Advanced cardiac care: is practically unavailable to 90% babies in developing countries. There is a huge disparity between the health care facility available between the developing and the developed countries. In North America 1 cardiac centre is available to a population of 0.12 million whereas in Asia it is available to a population of 16 million. In North America, one cardiac surgeon is available to a population of 3.56 million whereas in Asia it is available to a population of 25 million. Presently our country just has 130 paediatric cardiologists.
Out of the 2.4 lakh children born in our country annually approximately one forth require an early intervention in infancy for survival. In the last decade a lot of cardiac centres have come up in our country but still, the number is confined to just about 60. And most of them are in the private sector which is not available to the masses of our country. Resources in our country are not only inadequate but also maldistributed. The southern states have more centres than the rest of India. Eastern and central parts of the country have practically no access to affordable treatment.
Our problems are never-ending. Rapid population growth along with lack of health care facilities, competing priorities, inefficient and inadequately equipped infrastructure along with a deficit of trained staff are some to count on. Antenatal detection of CHD is very low in our country. Many insurance companies do not cover the cost of treatment for CHD. A few states have government schemes to support the CHD treatment. A few charitable trusts are also coming up; of course with their long waiting list.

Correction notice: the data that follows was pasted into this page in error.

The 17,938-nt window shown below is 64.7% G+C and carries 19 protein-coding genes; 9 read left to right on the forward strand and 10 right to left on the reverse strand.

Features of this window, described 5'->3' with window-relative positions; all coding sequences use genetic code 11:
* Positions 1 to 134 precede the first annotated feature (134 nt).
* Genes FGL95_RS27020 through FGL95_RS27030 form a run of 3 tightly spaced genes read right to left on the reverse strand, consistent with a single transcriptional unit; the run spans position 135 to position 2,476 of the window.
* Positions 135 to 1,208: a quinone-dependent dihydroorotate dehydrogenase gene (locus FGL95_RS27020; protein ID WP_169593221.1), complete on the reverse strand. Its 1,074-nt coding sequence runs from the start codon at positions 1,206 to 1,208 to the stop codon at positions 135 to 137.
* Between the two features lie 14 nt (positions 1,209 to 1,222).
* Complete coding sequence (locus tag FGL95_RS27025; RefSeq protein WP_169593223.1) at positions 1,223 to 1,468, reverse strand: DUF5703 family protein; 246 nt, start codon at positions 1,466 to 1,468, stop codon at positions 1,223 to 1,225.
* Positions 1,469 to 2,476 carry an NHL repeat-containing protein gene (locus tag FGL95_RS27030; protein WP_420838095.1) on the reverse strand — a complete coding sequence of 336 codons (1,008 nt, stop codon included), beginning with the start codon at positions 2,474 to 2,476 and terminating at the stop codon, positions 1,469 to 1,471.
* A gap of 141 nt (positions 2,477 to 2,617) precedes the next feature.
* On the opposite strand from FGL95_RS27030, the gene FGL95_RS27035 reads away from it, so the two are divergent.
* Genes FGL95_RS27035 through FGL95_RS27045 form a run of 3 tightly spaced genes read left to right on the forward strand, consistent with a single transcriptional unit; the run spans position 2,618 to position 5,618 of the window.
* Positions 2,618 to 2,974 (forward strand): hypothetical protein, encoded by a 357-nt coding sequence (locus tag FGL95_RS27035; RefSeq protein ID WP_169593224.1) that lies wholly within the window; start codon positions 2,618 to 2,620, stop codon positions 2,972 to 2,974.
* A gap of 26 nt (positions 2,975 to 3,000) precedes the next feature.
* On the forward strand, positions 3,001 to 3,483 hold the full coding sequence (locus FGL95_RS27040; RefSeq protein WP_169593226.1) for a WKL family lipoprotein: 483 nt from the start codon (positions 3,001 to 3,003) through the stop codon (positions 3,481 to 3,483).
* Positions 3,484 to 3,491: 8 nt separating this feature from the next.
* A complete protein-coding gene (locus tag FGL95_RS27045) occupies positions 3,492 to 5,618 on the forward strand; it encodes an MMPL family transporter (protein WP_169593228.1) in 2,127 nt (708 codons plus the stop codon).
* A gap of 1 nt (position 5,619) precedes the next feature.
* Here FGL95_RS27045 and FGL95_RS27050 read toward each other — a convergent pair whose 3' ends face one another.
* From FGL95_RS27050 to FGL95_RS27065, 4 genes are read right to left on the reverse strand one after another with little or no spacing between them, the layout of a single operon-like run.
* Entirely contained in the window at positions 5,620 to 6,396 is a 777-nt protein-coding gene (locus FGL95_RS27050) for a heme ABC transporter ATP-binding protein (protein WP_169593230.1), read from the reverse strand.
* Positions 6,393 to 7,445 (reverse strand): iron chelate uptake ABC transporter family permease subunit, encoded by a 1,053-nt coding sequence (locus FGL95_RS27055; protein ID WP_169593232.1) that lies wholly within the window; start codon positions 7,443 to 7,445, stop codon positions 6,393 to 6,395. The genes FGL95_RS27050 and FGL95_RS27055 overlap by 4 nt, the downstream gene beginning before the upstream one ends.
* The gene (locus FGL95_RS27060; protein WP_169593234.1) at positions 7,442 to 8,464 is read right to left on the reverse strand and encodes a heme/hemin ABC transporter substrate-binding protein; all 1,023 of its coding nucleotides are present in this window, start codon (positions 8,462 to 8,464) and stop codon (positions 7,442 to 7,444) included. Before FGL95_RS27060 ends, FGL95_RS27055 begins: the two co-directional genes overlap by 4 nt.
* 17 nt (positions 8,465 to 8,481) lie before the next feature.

Religious, socio-cultural practices, seeking medical help at an advanced stage, gender bias in treatment are other issues.
So, we need to optimally utilise this limited resources so that maximum children are benefitted. One size fits all approach is not tenable. We need to start mass immunisation against rubella and FA fortification. A comprehensive programme which caters to the well being of children is the need of the hour.
Periodic education to sensitize practising physicians and paediatricians is needed. People should be made aware of the availability of advanced CHD care in India. Screening neonates with pulse oximetry at time of discharge should be started. Establishing more centres along with the motivated team and government support is needed. Establishing paediatric cardiac program with adult cardiac programme should be undertaken.
So, this is a huge challenge for us as the number is large and resources are limited. Many of them are underdiagnosed and untreated. We really need to go a long way in the care of CHD in our country.
The author is MBBS, MD (Paediatrics), DNB (Paediatrics), DNB-SS (Fellow Peds Cardio) Pediatric Cardiologist Star Hospitals. He is a member Editorial Board, Pediatrics at Specialty Medical Dialogues.